“There are two main factors that contribute to the success of ICGA’s state legislative policy efforts,” explained Hemesath. “First, ICGA members are highly engaged in fostering relationships with their elected officials in bringing key issues to the table. Second, our organization is respected for its bi-partisan approach to achieving our policy objectives. The success of our policy process hinges on being able to bring both sides together for the best interest of Iowa’s farmers.”


The National Pork Producers Council this week submitted comments on a proposed rule from the U.S. Department of Agriculture’s Agricultural Marketing Services (AMS) on Livestock Mandatory Price Reporting. The proposed rule contains two specific revisions that were championed by NPPC, its producer members and other affected segments of the U.S. pork industry.

The new negotiated formula purchase category provides market participants with more specific information about buyer and seller interactions and better represents the market in which producers function. Including late-day hog purchases in the following day’s reports better represents the subsequent day’s market conditions and increases the volume of barrows and gilts shown in daily morning and afternoon purchase reports.

Overall, the changes represent a positive step forward in allowing information to flow throughout the marketplace and among participants.

New National Alfalfa Checkoff Being Launched

A dearth of public dollars to support alfalfa research was the emphasis behind the National Alfalfa & Forage Alliance instituting a new alfalfa checkoff program. The checkoff will be assessed at the rate of $1 per bag of alfalfa seed sold, and participation will be voluntary by seed brand marketers, reports Hay & Forage Grower.

Alfalfa falls far behind other major crops in public dollars allocated for research. Whereas crops like corn and wheat garner nearly $50 million each year, alfalfa falls to something less than $5 million. Though there have been some recent successes in securing public research dollars such as the Alfalfa & Forage Research Program, more is needed if the country’s third most valuable crop is to see a bright future.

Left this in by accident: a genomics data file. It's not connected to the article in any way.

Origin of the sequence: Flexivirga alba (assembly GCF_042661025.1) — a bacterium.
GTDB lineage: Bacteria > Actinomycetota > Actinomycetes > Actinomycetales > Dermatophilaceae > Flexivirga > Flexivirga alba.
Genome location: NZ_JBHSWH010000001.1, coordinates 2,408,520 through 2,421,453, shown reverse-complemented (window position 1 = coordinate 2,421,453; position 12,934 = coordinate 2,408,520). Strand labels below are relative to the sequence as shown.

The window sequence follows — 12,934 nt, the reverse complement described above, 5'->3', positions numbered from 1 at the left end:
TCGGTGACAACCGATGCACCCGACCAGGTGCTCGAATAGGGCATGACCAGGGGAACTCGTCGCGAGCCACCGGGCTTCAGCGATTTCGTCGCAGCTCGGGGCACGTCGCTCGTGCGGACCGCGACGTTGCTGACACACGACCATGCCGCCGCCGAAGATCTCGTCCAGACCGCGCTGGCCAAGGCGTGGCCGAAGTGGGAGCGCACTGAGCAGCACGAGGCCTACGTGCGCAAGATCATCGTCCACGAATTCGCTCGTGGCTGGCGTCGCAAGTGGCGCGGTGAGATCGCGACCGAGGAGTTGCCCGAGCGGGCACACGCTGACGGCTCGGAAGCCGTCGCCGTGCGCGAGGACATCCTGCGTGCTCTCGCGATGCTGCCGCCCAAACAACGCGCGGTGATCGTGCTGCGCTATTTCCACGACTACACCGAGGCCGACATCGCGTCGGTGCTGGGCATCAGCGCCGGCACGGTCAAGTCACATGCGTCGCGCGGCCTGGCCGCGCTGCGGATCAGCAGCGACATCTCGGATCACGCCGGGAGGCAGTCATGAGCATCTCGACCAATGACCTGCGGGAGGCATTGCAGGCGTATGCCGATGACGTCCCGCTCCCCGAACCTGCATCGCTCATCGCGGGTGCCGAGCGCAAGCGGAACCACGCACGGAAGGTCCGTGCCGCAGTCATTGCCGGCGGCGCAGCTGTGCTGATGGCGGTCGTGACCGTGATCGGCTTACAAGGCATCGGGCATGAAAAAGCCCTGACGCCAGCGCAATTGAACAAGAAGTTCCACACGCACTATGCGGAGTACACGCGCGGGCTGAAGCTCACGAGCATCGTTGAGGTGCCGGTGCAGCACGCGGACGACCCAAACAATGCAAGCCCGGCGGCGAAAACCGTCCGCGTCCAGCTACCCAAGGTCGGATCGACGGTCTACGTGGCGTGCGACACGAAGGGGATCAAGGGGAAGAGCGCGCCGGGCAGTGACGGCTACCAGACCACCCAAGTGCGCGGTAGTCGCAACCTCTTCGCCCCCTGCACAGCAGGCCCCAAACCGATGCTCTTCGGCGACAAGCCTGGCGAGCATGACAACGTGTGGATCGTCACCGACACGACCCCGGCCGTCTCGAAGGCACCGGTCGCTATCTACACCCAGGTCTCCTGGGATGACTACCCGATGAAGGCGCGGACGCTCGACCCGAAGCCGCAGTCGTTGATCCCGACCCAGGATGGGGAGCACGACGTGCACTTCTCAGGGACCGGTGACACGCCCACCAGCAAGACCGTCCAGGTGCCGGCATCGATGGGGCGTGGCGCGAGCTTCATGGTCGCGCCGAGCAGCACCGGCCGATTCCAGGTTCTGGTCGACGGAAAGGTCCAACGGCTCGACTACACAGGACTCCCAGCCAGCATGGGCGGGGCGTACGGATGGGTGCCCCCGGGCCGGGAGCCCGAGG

The NAFA board of directors met in Washington, D.C., in early February and unanimously voted to initiate the program. One of the producer members on the board told Hay & Forage Grower that he would have preferred an even higher checkoff assessment.

All of the dollars collected from the checkoff will be spent to support alfalfa public research. No fees will be charged by NAFA to administer the program. According to information provided by NAFA, checkoff dollars will be used in research areas such as yield improvement, water conservation, development of new storage and harvest systems, creation of new uses, and other efforts holding the potential to advance the alfalfa seed and forage industries.


The fiscal 2017 funding bill for agricultural programs run by the U.S. Department of Agriculture includes language supported by many agricultural organizations that would exempt from the federal Freedom of Information Act (FOIA) research and promotion boards funded by grower checkoff fees. The legislation, approved last week by the House Appropriations Committee, is pending full House approval.

USDA now complies with FOIA requests, subject to certain exemptions, on behalf the 14 commodity organizations that administer checkoff programs and bills them for costs associated with such requests, including records searches.

In an April 11 letter to the House Appropriations Subcommittee on Agriculture, Rural Development, Food and Drug Administration and Related Agencies, the organizations pointed out that checkoff funds used for the operations and activities of the commodity organizations are paid by producers and industry stakeholders and that employees of the organizations are not federal employees. As such, they shouldn’t be subject to FOIA, said the agricultural groups.

Ready? Willing? SERVE!

Do you want to have more say in how your beef-checkoff dollars are invested? Then maybe you should think about serving on the Cattlemen’s Beef Board! You can throw your hat into the ring by sharing your interest with a qualified state beef organization to see about possibly being nominated for consideration by the U.S. Secretary of Agriculture.

What do you need to know?

The Cattlemen’s Beef Board comprises a combination of 100 beef, dairy, veal producers, and beef importers who meet twice per year to set priorities and identify programs for funding with your beef checkoff dollars. We’re all in this together! Get the basics here.

Serving on the Cattlemen’s Beef Board:
-    Gives you a direct voice in how your checkoff dollars are invested
-    Opens opportunities for industry leadership
-    Is a way to give back to an industry that provides your livelihood